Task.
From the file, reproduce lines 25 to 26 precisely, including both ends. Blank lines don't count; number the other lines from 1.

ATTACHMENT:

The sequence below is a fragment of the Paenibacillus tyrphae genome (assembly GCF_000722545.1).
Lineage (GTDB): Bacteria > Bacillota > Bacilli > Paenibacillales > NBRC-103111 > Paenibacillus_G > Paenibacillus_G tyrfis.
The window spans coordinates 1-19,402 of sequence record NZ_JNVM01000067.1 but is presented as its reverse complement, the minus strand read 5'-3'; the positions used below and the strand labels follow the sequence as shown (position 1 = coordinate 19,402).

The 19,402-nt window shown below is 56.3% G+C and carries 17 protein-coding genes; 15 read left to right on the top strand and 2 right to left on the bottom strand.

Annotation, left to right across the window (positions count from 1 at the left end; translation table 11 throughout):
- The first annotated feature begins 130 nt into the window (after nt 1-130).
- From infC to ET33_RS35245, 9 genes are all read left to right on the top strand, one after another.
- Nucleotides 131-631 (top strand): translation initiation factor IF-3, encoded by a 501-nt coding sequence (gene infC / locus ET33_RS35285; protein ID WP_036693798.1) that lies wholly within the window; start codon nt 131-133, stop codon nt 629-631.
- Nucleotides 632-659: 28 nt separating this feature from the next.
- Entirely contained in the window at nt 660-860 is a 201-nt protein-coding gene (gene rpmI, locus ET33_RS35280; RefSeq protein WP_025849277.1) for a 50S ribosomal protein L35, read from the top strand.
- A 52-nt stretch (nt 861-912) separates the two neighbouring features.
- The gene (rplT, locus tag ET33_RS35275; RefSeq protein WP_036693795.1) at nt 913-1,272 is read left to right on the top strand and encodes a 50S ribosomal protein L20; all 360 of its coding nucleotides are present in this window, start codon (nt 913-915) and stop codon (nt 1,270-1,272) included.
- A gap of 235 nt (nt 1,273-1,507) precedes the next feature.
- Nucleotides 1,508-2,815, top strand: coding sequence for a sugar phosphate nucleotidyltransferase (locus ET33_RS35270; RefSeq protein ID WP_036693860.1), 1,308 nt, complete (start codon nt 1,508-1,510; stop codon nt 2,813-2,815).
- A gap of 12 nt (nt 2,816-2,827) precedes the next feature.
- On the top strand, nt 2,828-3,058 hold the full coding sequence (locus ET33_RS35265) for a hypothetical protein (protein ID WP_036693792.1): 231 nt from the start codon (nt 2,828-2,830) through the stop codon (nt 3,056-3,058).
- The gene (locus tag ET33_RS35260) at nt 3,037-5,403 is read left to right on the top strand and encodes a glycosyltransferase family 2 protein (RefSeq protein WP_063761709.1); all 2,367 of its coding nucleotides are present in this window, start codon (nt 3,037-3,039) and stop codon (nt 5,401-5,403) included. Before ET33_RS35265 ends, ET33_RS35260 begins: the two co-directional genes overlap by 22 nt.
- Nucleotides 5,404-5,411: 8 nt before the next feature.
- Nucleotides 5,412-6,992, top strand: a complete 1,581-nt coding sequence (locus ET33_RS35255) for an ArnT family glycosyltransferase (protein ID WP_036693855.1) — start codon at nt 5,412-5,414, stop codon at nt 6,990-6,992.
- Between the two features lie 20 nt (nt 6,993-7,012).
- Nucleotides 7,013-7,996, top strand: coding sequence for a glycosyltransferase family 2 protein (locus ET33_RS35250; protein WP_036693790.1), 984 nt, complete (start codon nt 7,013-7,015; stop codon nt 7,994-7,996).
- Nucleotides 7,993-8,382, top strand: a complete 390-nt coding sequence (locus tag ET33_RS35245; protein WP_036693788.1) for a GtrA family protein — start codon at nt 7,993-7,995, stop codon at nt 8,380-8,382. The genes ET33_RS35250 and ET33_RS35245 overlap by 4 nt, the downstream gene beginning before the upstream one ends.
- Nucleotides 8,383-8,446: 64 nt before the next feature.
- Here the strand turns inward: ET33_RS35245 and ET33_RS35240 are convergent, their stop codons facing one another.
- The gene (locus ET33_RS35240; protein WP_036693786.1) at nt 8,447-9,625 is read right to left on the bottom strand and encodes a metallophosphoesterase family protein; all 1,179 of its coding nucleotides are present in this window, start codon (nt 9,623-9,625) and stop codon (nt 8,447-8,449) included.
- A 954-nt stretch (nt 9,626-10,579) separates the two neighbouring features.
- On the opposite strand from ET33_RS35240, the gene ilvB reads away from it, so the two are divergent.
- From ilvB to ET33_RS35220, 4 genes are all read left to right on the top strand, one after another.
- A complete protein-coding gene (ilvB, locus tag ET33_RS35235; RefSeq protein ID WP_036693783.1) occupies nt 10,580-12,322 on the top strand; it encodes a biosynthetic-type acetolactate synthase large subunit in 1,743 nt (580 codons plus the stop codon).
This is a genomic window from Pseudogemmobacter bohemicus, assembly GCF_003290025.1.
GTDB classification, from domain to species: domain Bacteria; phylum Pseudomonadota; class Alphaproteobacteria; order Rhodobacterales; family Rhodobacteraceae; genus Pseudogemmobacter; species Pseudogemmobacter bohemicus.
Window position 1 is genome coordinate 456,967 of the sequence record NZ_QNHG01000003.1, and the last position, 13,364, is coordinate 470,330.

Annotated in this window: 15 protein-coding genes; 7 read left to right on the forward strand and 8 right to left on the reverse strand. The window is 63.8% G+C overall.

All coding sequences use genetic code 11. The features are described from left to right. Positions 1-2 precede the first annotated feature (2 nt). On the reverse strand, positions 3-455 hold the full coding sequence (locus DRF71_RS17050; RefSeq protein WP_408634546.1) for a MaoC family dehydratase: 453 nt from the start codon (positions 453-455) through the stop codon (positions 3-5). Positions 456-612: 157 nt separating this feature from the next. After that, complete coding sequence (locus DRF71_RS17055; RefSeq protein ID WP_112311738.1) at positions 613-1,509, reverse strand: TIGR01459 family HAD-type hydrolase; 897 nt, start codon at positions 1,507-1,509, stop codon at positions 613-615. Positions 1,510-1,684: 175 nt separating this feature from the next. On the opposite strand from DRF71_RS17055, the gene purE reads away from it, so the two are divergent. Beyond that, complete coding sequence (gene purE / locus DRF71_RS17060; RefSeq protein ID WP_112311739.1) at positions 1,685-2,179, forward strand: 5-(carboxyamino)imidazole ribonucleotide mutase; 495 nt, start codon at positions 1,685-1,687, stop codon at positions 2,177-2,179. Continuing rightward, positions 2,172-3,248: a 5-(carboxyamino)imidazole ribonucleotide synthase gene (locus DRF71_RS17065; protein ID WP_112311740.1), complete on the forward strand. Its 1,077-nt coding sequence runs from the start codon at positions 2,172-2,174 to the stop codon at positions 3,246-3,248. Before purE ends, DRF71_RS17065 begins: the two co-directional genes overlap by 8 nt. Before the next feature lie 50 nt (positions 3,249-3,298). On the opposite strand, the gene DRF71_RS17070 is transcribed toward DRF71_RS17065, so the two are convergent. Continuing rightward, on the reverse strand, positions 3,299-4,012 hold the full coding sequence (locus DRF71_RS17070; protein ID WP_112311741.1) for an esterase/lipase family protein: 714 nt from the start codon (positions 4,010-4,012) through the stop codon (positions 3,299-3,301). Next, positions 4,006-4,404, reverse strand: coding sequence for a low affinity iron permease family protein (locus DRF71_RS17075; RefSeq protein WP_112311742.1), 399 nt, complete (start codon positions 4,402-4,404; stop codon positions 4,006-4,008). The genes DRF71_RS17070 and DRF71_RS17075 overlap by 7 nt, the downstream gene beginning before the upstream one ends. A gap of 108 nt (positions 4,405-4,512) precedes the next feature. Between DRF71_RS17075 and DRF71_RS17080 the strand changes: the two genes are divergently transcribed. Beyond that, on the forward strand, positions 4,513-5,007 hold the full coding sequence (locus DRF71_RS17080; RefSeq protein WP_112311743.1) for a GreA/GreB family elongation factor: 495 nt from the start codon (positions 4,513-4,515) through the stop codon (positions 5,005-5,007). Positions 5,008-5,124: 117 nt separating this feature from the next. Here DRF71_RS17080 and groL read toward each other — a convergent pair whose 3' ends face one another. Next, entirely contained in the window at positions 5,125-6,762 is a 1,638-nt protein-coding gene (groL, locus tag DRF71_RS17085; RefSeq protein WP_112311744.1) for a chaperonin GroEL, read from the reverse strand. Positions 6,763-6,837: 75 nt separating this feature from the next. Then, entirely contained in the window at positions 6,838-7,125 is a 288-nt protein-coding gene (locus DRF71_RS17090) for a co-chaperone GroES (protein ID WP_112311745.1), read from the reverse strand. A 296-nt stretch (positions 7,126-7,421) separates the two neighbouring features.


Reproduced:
- The gene (locus ET33_RS35240; protein WP_036693786.1) at nt 8,447-9,625 is read right to left on the bottom strand and encodes a metallophosphoesterase family protein; all 1,179 of its coding nucleotides are present in this window, start codon (nt 9,623-9,625) and stop codon (nt 8,447-8,449) included.
- A 954-nt stretch (nt 9,626-10,579) separates the two neighbouring features.